Volume 578, June 2015
|Number of page(s)||15|
|Section||Stellar structure and evolution|
|Published online||15 June 2015|
A search for water maser emission toward obscured post-AGB star and planetary nebula candidates⋆
1 Instituto de Astrofísica de Andalucía, CSIC, Glorieta de la Astronomía s/n, 18008 Granada, Spain
2 Centro de Astrobiología, INTA-CSIC, Carretera M-108, km. 4, 28850 Torrejón de Ardoz, Madrid, Spain
3 UMR 6525 H.Fizeau, Université de Nice Sophia Antipolis, CNRS, OCA. Parc Valrose, 06108 Nice Cedex 2, France
4 Centro de Radioastronomía y Astrofísica, UNAM, Campus Morelia, Apdo. Postal 3-72, Morelia, 58089 Michoacán, Mexico
5 Instituto de Astronomía y Meteorología, CUCEI, Universidad de Guadalajara, Av. Vallarta No. 2602, Col. Arcos Vallarta, 44130 Guadalajara, Jalisco, Mexico
6 Institut de Ciències de l’Espai (CSIC)/IEEC, 08034 Barcelona, Spain
7 Institut de Ciències del Cosmos, Universitat de Barcelona (associated unit of CSIC through the ICE), Martí i Franquès 1, 08028 Barcelona, Spain
Received: 3 March 2015
Accepted: 17 April 2015
Context. Water maser emission at 22 GHz is a useful probe for studying the transition between the nearly spherical mass loss in the asymptotic giant branch (AGB) to a collimated one in the post-AGB phase. In their turn, collimated jets in the post-AGB phase could determine the shape of planetary nebulae once photoionization starts.
Aims. We intend to find new cases of post-AGB stars and planetary nebulae (PNe) with water maser emission, including some especially interesting and rare types: water fountains (evolved objects with high velocity collimated jets traced by water masers) or water-maser-emitting PNe. Since previous studies have shown a higher detection rate of water maser emission in evolved objects that are optically obscured, we selected a sample that contains a significant fraction of post-AGB and young PN candidate sources showing signs of strong obscuration.
Methods. We searched for water maser emission in 133 evolved objects using the radio telescopes in Robledo de Chavela, Parkes, and Green Bank.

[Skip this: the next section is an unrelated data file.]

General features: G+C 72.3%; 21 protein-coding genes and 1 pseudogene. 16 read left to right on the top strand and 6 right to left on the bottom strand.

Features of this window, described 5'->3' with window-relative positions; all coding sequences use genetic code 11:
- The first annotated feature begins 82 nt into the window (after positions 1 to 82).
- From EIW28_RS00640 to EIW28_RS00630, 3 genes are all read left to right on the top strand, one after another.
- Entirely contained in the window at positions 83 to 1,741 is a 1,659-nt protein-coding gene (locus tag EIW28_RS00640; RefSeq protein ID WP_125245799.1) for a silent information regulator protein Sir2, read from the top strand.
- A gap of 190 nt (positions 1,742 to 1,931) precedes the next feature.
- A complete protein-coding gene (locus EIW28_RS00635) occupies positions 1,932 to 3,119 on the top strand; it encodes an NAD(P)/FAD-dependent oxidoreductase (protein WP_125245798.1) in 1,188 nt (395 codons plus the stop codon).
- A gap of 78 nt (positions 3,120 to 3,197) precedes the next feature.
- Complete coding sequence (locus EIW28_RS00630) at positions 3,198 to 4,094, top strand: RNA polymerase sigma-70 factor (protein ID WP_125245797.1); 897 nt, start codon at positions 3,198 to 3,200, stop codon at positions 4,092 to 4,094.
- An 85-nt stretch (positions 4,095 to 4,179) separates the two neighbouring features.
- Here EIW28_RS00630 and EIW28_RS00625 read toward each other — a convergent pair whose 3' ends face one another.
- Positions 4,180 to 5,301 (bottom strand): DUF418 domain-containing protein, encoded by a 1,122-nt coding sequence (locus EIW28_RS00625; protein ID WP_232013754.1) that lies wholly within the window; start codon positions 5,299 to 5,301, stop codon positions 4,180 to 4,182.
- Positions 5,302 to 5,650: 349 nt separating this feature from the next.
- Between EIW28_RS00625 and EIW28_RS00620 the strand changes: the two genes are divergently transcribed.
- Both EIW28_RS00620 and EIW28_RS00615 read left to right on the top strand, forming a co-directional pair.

Results. We detected water maser emission in 15 sources of our sample, of which seven are reported here for the first time (IRAS 13483−5905, IRAS 14249−5310, IRAS 15408−5413, IRAS 17021−3109, IRAS 17348−2906, IRAS 17393−2727, and IRAS 18361−1203). We identified three water fountain candidates: IRAS 17291−2147, with a total velocity spread of ≃96 km s-1 in its water maser components and two sources (IRAS 17021−3109 and IRAS 17348−2906) that show water maser emission whose velocity lies outside the velocity range covered by OH masers. We have also identified IRAS 17393−2727 as a possible new water-maser-emitting PN.
Conclusions. The detection rate is higher in obscured objects (14%) than in those with optical counterparts (7%), which is consistent with previous results. Water maser emission seems to be common in objects that are bipolar in the near-IR (43% detection rate in such sources). The water maser spectra of water fountain candidates like IRAS 17291−2147 show significantly fewer maser components than others (e.g., IRAS 18113−2503). We speculate that most post-AGBs may show water maser emission with wide enough velocity spread (≥100 km s-1) when observed with enough sensitivity and/or for long enough periods of time. Therefore, it may be necessary to single out a special group of “water fountains”, probably defined by their high maser luminosities. We also suggest that the presence of both water and OH masers in a PN is a better tracer of its youth, than is the presence of just one of these species.
Key words: masers / surveys / stars: AGB and post-AGB / stars: mass-loss / planetary nebulae: general
Table 1 and Fig. 1 are available in electronic form at http://www.aanda.org
© ESO, 2015
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